It reminded me of the old Buddhist fable about the man whose horse escaped, and his neighbours said "such bad luck!" He shrugged and said "who can tell?" A week later, the horse returned with a mare in tow. "Such good luck!" said the neighbours. "Who can tell?" There's more to the fable but you get the idea. I arrived and the Sapienza was closed when it was supposed to be open. But it doesn't appear to have been bad luck ...

My next visit was to Sant'Eustachio - I think this was serendipity, not a plan, as I was headed to Santi Apostoli. So many beautiful churches! When I got to Santi Apostoli, it was a failure on several levels - technically, they were open ... but they had a packed service I wasn't willing to interrupt, and from what I could see a large portion of the church was under scaffolding (and Rough Guide listed the place, but wasn't terribly kind). So I decided to drop it - or I thought I did, but I remembered glimpsing a case of overflowing ceiling, and eventually decided I had to go back.

("Overflowing ceiling" is my definition of the circumstance when a painting refuses to be contained by the coffered frame and comes out onto an added piece of canvas, board, or plaster. The only other place I've seen this is at the Church of the Gesù.)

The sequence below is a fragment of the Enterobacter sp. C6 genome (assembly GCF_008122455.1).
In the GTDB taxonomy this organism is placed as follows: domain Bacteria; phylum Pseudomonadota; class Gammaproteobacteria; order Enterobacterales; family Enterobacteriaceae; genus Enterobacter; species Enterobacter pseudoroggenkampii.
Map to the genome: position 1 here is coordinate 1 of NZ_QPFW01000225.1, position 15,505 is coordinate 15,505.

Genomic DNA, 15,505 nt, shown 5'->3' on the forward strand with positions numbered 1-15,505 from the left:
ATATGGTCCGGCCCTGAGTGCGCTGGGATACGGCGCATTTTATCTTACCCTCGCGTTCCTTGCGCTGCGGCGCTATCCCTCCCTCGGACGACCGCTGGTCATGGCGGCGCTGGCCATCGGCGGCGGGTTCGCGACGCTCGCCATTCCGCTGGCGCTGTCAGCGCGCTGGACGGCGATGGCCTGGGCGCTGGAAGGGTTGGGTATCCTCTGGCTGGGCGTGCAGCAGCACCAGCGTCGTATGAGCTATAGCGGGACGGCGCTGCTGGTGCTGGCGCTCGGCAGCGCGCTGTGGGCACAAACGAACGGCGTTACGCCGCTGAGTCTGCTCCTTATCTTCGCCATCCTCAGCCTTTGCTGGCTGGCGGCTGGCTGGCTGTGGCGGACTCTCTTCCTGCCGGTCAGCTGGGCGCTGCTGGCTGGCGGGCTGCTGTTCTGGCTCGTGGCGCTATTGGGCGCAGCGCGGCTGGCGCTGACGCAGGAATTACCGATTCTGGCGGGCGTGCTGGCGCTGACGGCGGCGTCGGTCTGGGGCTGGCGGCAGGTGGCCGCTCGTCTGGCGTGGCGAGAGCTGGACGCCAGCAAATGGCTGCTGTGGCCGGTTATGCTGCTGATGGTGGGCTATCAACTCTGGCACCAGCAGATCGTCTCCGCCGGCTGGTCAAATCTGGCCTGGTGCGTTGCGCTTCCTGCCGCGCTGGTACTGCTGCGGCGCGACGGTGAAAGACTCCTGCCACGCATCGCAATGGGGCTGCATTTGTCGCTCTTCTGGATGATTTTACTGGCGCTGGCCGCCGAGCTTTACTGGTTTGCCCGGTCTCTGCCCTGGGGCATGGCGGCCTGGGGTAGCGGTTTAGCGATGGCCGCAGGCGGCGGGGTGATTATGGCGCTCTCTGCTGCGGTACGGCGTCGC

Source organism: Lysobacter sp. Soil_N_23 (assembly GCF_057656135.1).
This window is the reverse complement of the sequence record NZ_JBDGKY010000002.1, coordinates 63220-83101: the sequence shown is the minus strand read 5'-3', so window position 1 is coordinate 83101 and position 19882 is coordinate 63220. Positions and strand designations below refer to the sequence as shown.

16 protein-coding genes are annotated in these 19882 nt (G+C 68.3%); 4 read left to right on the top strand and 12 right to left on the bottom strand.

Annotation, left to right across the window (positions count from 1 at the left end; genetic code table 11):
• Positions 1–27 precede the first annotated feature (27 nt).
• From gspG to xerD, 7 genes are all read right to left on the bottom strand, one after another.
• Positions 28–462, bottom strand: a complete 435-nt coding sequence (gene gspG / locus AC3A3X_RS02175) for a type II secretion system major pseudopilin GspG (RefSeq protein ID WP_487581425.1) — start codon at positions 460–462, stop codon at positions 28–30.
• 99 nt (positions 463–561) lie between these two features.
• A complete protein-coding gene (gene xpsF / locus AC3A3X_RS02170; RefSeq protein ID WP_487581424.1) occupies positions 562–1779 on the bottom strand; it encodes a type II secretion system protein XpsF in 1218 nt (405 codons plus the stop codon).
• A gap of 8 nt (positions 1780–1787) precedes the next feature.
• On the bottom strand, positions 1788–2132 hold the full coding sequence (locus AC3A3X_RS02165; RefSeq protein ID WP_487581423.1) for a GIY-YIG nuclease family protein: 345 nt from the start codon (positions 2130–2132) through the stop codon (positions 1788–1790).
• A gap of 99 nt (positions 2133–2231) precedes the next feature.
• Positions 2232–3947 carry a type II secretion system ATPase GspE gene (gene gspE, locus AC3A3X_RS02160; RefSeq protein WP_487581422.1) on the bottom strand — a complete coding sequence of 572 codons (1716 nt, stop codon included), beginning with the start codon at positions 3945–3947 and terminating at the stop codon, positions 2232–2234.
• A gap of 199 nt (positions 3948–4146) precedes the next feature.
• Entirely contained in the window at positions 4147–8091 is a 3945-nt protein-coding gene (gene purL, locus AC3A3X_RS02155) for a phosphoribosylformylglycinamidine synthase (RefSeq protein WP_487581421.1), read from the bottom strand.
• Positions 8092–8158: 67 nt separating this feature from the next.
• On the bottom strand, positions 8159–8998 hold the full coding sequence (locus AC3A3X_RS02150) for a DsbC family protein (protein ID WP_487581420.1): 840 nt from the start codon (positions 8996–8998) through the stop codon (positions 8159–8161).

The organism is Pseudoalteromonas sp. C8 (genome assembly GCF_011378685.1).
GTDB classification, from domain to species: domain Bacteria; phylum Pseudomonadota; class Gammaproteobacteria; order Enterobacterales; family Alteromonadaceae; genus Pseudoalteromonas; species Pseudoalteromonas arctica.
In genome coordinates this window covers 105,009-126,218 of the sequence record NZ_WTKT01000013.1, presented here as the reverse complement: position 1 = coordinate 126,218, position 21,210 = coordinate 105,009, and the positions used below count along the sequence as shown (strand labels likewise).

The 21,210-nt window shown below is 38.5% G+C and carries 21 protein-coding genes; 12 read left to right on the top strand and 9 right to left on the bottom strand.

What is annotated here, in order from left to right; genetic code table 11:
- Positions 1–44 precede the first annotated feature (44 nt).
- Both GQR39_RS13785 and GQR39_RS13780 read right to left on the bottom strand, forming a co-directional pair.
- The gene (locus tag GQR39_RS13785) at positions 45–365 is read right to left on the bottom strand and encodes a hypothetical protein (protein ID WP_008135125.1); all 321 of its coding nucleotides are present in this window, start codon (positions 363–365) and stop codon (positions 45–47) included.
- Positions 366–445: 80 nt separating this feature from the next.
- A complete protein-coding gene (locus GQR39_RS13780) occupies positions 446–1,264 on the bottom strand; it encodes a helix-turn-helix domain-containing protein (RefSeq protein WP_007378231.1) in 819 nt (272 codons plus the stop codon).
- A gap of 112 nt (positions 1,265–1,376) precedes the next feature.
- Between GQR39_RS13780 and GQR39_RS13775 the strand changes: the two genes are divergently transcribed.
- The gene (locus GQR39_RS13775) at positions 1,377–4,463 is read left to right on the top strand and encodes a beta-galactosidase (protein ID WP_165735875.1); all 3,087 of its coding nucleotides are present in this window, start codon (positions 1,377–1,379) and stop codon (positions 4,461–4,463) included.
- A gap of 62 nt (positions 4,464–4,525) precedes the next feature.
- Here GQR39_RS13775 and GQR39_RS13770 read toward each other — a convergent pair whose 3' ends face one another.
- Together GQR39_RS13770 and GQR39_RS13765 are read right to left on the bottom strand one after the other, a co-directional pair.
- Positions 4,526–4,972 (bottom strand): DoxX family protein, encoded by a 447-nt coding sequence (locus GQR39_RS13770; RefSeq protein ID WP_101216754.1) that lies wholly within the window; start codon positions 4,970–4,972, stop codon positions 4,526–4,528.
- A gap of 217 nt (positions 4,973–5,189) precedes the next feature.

On the way back to Chiesa di San Carlo alle Quattro Fontane I visited Sant'Andrea al Quirinale - right next door to Palazzo Quirinale that I visited a couple days ago. This was designed by Bernini, and it's oval - which is quite unusual. It's a lovely space. A short walk down the street and you're at Chiesa di San Carlo alle Quattro Fontane, where I finally managed to step inside. This one is Borromini-designed, and rather similarly oval-shaped on another awkward plot of land, with a ceiling I particularly like. It's not as ornate as most other Roman churches, but coffered and all in white, and lovely in its simplicity. It also has an astonishingly tiny but still appealing cloister.

photo: Chiesa di San Carlo alle Quattro Fontane cloister